Think of yourself as a reporter who is trying to describe all of the details of the situation for their audience. Leave judgments like “And then I was really stupid because….” and just report on the facts.

3- As you look over the facts of the situation, was there any piece of information that you ignored or overlooked at that time that impacted the outcome?

As I walked Jill through this exercise, she remembered that she had a sick feeling in the pit of her stomach when she thought about working with this marketing consultant.

She said, “I wrote it off at the time because I thought I was just stressed and overwhelmed at the thought of spending the money. But looking back, I realize I mainly got that feeling when I talking with the consultant herself.”

4- Offer yourself compassion for anything you ignored or overlooked.

Researcher Kristen Neff defines self compassion as “a process by which we give ourselves that same kindness and care that we’d give to a friend.”

Self compassion is a critical part of the forgiveness process because it helps you separate from sticky emotions like shame, anger, or judgement that keep you emotionally attached to a bad decision. I like to think of self-compassion as the “Goo Gone” of the forgiveness process 🙂

Kristen Neff has several excellent self-compassion meditations and exercises on her website.  Click the box that says “self compassion practices” on the home page to find the list. My favorite is the “self compassion/loving kindness meditation” in the middle of the list.

5- Create a new mantra to guide your actions as you move forward.

Once you have let go of the past, create a new mantra to guide you as you move forward. Jill’s statement was “I trust that all of my decisions  are helping me to move forward”.

The five steps of the forgiveness process are:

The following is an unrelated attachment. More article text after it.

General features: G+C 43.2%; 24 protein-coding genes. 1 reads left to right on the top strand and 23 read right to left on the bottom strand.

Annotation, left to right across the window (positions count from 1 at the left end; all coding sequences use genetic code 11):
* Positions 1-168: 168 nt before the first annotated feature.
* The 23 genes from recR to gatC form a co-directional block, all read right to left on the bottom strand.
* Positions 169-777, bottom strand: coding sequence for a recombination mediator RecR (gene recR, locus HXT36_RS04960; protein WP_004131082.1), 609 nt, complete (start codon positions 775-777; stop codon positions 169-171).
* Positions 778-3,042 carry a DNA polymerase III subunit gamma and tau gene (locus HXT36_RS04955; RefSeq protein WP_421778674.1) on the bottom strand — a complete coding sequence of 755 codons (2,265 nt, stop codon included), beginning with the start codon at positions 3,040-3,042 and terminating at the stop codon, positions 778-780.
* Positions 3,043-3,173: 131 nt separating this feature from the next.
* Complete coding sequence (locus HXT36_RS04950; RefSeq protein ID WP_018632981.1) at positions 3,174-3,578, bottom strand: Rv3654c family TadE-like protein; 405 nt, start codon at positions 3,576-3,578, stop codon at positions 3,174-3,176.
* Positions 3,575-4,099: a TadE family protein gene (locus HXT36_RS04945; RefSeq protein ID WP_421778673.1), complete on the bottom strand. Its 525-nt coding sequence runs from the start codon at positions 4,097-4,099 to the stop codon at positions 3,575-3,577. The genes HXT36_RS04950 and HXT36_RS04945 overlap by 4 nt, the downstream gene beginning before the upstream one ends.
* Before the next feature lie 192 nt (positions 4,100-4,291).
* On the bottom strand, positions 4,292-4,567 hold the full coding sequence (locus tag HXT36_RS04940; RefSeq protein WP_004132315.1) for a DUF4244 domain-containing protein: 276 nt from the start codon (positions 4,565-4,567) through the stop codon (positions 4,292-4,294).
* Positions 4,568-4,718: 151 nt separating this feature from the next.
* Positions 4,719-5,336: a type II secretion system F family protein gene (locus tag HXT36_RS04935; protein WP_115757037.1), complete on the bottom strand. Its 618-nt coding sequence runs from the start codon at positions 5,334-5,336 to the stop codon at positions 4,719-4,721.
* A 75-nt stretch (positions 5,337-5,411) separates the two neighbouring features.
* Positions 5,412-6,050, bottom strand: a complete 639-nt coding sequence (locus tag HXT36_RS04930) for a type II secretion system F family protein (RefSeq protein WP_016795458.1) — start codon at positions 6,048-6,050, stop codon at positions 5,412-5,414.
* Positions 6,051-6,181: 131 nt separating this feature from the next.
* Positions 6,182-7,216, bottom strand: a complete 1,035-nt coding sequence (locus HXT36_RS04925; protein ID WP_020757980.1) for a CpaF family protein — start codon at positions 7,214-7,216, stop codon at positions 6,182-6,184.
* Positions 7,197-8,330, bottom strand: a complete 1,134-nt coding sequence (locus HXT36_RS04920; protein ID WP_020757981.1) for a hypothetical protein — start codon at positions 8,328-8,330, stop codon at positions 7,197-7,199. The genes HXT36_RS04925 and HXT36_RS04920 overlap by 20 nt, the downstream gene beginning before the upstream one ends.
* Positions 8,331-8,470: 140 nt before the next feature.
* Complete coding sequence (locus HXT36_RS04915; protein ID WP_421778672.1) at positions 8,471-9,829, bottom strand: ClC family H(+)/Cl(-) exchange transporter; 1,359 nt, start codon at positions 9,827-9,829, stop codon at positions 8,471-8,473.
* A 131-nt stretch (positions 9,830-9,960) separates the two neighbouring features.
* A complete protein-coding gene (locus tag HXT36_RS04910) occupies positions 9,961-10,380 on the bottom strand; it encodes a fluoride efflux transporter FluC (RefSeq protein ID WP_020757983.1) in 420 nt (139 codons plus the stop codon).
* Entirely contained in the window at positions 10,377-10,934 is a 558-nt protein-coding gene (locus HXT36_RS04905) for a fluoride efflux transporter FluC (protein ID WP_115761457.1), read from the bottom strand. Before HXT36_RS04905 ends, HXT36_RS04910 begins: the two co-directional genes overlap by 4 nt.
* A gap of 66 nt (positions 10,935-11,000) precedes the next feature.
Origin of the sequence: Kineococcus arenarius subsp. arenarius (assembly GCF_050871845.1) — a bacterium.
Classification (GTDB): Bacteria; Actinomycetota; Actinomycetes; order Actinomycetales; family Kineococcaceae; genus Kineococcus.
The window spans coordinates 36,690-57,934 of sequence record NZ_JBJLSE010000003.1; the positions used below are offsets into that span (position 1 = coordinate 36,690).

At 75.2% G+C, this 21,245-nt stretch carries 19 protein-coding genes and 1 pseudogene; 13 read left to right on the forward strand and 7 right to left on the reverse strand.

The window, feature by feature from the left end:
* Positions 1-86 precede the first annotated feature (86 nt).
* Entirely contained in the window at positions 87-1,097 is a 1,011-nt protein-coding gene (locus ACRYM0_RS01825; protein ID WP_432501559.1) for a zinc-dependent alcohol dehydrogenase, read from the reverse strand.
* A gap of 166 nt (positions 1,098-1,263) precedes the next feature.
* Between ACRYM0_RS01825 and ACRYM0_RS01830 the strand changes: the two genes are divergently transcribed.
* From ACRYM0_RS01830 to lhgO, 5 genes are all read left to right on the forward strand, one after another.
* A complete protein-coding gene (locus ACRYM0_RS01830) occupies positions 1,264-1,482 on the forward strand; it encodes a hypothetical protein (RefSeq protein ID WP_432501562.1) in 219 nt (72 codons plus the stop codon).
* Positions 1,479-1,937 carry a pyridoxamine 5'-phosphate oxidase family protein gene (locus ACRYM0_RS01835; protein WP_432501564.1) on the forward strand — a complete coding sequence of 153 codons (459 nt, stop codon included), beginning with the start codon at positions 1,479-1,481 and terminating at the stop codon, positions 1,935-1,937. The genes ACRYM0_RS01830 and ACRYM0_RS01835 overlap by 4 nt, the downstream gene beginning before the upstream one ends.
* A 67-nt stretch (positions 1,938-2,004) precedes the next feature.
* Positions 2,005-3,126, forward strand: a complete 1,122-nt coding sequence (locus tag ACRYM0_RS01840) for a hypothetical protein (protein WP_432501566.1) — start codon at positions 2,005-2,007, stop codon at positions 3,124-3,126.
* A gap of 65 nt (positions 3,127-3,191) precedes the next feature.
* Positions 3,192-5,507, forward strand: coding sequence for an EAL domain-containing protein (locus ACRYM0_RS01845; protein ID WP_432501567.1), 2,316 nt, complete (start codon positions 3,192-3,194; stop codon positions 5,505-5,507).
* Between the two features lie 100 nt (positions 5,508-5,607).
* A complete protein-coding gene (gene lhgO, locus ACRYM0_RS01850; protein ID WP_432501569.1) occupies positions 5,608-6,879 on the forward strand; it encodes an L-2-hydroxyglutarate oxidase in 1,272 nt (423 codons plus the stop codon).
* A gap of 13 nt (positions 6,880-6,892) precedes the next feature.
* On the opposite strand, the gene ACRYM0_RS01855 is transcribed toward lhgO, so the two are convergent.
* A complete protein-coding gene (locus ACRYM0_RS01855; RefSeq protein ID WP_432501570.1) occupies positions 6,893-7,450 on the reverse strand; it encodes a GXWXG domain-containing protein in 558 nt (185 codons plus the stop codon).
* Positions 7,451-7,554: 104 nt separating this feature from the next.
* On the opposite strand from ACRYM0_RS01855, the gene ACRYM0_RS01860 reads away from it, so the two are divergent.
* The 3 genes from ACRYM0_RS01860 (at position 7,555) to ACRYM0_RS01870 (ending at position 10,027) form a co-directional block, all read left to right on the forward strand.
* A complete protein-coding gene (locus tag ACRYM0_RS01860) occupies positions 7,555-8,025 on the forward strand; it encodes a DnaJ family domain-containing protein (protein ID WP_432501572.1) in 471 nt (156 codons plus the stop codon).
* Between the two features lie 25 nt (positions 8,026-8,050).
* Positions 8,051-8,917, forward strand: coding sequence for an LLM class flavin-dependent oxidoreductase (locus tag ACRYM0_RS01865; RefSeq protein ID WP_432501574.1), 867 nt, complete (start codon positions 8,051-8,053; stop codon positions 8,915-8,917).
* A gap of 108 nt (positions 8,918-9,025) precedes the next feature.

1- Acknowledge your thoughts and physical sensations.

2- Record the facts impartially.

3- Note any information you overlooked or ignored.

4- Offer compassion to yourself.

5- Set an intention for how you would like to move forward.

You may need to repeat this process  for several days or weeks, particularly if the mistake involved something very stressful like a public failure or the loss of a significant amount of money.

How do you know when you are done? The physical sensations that you have in step 1 are going to help you assess your progress.

When you start with step 1,  rate the intensity of your physical sensations on a scale from 1-10, with 10 being the most intense.

After you complete step 5, repeat your body scan and re-assess the intensity of your physical sensations. When your rating of your physical sensations is below a 3/10, you are likely ready to move on to this exercise. (Although you can continue it until you are at a zero!)

My challenge to you today is to think about an an area of your business (or life) where you are having trouble trusting yourself and ask, “Is there something related to this where I need to forgiveness?”

I’d love to hear how this goes for you, so please share your aha’s below!